Many skin allergies can actually be food allergies.

Hello and happy new year to everyone! It has been a crazy few years for all of us, and I hope everyone has weathered the storm without too many setbacks.

I’m sure you all have felt the pressures of increased caseloads and other challenges, so in order to facilitate the best care and most efficient service to our patients (and hopefully reduce the pressures on both our schedules), I want to make sure we take one easy first step before referral or unnecessary medications.

I estimate at least 80% of our allergy cases require a food trial before moving forward, and almost one-third of these pets turn out to have food allergies. Any pet suspected of allergic skin disease without a clear “seasonality,” must be checked for food allergy.

We can send you a copy of our food trial instructions for clients, but more importantly, we ask that you make sure the owner understands how exclusive we need to be. I like to use the analogy of a child with nut allergies (the whole world is covered with peanut oil besides what’s in this food, etc.)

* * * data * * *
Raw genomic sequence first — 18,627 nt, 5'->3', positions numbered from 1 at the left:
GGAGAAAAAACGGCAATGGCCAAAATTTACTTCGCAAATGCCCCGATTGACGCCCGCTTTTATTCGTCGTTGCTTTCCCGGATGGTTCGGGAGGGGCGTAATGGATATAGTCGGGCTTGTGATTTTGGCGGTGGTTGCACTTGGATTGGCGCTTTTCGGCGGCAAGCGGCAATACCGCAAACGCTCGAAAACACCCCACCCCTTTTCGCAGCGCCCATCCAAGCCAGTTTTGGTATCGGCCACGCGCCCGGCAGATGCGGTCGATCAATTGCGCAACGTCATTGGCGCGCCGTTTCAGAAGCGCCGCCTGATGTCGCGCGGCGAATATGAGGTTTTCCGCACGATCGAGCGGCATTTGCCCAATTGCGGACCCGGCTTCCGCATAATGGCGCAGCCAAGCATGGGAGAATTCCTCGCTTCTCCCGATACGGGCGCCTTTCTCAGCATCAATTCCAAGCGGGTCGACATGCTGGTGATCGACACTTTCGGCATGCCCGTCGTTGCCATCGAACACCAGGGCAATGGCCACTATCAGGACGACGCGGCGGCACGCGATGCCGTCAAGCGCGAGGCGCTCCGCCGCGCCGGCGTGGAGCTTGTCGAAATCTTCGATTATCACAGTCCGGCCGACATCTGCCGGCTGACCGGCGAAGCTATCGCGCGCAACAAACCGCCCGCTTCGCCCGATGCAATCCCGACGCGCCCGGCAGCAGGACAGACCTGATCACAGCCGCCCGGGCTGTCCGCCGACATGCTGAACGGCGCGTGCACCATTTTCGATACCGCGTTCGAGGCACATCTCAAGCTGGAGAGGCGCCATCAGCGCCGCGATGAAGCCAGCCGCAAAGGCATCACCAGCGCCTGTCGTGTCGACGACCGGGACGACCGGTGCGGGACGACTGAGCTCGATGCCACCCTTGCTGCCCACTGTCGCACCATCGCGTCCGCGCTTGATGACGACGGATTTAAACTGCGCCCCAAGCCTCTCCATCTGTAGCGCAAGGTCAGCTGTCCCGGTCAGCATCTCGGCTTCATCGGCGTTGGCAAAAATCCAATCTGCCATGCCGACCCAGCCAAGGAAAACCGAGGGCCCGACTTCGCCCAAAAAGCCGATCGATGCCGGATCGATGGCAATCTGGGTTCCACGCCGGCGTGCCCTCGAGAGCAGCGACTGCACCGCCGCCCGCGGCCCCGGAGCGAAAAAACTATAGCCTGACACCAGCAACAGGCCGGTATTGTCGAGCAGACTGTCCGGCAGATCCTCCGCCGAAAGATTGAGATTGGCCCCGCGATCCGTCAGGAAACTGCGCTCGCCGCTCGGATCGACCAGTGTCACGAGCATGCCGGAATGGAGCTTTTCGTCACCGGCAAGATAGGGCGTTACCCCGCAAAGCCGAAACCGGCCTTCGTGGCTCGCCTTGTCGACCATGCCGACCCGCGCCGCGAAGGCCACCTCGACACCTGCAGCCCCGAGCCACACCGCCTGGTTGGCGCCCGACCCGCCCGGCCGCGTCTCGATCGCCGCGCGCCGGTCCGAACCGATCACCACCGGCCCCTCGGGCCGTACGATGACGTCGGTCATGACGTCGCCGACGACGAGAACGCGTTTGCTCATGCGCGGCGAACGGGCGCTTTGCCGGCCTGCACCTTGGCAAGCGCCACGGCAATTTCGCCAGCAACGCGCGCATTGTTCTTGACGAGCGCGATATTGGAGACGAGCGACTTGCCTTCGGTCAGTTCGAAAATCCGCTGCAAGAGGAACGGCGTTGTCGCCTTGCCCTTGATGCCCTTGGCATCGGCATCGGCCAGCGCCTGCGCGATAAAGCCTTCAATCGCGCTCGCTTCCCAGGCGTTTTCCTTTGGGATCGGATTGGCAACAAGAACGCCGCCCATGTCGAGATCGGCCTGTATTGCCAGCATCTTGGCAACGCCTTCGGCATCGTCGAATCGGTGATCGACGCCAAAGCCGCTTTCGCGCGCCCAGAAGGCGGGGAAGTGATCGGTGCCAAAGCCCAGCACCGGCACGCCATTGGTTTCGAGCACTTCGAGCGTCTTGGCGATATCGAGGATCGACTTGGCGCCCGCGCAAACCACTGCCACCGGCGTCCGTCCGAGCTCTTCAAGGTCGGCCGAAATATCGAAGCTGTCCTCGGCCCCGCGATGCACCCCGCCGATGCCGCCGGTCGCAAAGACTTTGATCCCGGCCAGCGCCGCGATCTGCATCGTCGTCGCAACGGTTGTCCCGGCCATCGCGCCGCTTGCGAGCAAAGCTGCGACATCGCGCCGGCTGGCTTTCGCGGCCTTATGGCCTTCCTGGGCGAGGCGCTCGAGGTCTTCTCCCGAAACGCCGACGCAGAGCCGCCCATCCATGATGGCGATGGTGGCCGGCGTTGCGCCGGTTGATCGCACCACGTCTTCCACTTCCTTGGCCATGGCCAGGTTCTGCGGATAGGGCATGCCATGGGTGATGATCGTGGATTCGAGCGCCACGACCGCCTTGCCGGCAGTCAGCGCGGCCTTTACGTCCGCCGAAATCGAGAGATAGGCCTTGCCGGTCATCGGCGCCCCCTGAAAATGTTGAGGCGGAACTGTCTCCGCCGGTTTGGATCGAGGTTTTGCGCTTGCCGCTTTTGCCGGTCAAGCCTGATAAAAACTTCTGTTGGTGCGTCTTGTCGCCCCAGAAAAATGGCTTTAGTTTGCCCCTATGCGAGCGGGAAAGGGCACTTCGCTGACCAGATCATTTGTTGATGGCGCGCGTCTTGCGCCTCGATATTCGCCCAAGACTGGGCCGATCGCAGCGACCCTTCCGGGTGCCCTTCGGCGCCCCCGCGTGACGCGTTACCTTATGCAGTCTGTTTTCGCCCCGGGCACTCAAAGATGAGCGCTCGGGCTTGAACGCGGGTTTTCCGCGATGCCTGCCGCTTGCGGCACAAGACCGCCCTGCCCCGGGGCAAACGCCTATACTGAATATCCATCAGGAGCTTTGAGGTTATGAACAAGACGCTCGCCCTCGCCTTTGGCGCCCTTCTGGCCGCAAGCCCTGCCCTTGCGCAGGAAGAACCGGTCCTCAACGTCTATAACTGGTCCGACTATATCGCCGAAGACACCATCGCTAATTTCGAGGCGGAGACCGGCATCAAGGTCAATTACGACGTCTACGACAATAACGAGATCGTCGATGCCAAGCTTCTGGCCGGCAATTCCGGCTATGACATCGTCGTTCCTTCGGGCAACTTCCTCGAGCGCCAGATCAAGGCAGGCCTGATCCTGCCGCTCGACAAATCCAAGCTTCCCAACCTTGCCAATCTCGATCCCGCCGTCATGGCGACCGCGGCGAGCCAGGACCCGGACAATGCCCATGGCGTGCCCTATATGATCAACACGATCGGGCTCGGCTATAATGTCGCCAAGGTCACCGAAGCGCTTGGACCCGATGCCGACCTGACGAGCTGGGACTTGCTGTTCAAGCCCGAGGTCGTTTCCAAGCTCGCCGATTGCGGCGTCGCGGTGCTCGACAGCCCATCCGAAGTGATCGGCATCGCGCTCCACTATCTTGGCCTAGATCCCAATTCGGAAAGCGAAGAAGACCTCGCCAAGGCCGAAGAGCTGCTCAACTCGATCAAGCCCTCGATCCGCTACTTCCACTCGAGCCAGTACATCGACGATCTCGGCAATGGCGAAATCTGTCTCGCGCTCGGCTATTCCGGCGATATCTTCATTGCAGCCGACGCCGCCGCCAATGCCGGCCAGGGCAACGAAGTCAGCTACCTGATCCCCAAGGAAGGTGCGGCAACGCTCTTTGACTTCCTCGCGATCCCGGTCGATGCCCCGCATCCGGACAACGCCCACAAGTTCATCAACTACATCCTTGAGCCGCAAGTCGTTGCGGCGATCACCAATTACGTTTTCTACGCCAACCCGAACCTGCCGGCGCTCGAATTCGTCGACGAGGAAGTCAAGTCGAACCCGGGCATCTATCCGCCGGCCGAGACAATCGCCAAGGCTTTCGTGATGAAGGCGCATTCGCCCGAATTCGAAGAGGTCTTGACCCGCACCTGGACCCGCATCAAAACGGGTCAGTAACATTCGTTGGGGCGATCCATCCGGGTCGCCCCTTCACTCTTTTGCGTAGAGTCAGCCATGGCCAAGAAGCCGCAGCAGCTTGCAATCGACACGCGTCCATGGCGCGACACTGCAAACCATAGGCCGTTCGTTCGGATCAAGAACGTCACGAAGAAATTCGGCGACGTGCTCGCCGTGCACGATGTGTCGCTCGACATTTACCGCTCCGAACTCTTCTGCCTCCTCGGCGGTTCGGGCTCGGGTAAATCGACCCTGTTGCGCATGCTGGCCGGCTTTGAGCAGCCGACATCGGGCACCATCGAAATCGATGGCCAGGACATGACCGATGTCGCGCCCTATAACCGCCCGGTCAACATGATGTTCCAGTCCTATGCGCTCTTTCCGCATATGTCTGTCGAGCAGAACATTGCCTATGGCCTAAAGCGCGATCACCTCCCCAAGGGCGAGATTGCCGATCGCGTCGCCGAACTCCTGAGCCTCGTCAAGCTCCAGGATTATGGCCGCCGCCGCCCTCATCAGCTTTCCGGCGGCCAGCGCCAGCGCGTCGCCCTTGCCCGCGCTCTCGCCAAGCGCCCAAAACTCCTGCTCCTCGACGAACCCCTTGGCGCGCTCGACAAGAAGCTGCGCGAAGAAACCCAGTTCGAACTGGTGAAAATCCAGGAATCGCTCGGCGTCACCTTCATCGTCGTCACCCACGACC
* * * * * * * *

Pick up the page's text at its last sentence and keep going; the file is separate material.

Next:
Additional Requirements

After six weeks of complete exclusivity, we reintroduce all regular treats and food at once and look for a reaction (it’s almost always a meat protein). If the pet needs medications like steroids or Apoquel, then reduce to minimal dose and maintain throughout the food trial at the same dose (a lot of these pets have both food allergy and atopy).

If there is a reaction, we then try single proteins until we find it. That’s it. You can do it (and you will be their superhero if you find it!). A reliable food trial can save lots of waiting and help the owners and medical team move forward with confidence about referral or chronic medications.

Thank you all again for the referrals and the opportunity to meet some great pets and people. I hope you all have a tremendous new year, and I look forward to seeing you out there in person soon!